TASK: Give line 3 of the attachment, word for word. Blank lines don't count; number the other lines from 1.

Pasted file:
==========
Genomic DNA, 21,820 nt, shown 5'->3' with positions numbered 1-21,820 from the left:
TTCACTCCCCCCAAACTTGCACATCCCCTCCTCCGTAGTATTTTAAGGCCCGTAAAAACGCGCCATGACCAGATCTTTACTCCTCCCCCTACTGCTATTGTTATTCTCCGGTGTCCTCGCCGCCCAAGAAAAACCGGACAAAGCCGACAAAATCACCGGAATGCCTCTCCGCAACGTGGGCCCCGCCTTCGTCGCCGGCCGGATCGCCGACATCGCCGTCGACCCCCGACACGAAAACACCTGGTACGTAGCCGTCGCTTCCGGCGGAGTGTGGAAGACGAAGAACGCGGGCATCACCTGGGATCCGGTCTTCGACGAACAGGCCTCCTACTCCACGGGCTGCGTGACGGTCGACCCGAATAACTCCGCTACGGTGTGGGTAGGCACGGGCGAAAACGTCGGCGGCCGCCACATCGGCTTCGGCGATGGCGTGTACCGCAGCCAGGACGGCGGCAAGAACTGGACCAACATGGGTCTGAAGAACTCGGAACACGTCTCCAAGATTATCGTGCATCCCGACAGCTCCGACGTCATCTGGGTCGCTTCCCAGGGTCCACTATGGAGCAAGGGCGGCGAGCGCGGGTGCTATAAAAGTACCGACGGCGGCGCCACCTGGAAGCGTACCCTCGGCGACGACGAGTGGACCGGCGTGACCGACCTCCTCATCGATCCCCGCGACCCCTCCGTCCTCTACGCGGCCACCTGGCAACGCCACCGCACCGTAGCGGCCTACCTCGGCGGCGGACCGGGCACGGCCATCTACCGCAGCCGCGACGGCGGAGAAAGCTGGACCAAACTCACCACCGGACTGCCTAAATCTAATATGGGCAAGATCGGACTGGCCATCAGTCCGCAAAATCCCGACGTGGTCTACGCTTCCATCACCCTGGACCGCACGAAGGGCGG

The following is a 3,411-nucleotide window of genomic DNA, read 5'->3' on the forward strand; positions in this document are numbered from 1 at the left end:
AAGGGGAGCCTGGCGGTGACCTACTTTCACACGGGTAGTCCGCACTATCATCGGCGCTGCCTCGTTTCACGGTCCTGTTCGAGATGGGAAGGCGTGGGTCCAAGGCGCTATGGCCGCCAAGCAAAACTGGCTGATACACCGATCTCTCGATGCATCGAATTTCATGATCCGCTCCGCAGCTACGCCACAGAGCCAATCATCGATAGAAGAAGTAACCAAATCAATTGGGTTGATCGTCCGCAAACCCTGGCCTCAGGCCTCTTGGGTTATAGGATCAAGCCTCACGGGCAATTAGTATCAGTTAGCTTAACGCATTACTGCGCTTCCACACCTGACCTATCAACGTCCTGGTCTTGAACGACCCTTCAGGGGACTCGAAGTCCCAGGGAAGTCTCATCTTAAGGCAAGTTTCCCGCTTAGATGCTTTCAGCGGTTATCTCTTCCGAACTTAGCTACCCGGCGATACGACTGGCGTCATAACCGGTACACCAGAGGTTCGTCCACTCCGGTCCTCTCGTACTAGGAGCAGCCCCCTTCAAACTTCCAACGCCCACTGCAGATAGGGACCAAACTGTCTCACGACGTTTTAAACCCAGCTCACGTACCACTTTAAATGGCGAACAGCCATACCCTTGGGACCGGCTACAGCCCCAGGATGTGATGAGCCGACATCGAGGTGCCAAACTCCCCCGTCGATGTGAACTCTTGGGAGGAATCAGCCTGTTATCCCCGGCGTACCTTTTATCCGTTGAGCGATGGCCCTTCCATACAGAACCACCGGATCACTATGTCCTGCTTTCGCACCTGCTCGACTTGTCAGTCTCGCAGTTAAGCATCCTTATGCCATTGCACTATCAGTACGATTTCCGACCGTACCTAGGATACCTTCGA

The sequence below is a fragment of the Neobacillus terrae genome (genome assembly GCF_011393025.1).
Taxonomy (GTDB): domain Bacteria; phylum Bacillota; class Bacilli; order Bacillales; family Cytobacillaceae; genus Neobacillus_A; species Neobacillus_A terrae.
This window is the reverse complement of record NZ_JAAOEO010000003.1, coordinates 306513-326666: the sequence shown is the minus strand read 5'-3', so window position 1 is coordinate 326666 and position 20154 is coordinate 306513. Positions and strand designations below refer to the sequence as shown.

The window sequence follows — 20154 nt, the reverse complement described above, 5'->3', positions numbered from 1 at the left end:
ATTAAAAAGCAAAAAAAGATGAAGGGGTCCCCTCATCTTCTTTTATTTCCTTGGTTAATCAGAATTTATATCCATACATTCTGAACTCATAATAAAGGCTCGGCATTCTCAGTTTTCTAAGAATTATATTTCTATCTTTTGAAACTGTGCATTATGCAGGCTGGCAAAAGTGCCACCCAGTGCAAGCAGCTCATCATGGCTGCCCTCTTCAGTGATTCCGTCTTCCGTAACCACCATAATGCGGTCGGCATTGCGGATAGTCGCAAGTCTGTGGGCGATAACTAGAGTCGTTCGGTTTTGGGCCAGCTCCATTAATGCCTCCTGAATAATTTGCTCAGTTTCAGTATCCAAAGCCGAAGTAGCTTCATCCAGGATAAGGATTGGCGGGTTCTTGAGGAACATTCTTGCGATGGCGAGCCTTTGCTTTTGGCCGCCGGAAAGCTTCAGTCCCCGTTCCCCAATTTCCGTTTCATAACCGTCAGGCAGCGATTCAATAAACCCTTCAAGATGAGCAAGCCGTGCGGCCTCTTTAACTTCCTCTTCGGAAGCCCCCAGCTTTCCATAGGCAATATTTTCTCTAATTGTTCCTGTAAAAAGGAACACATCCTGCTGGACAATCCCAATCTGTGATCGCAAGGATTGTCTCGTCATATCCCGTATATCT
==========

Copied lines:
The following is a 3,411-nucleotide window of genomic DNA, read 5'->3' on the forward strand; positions in this document are numbered from 1 at the left end: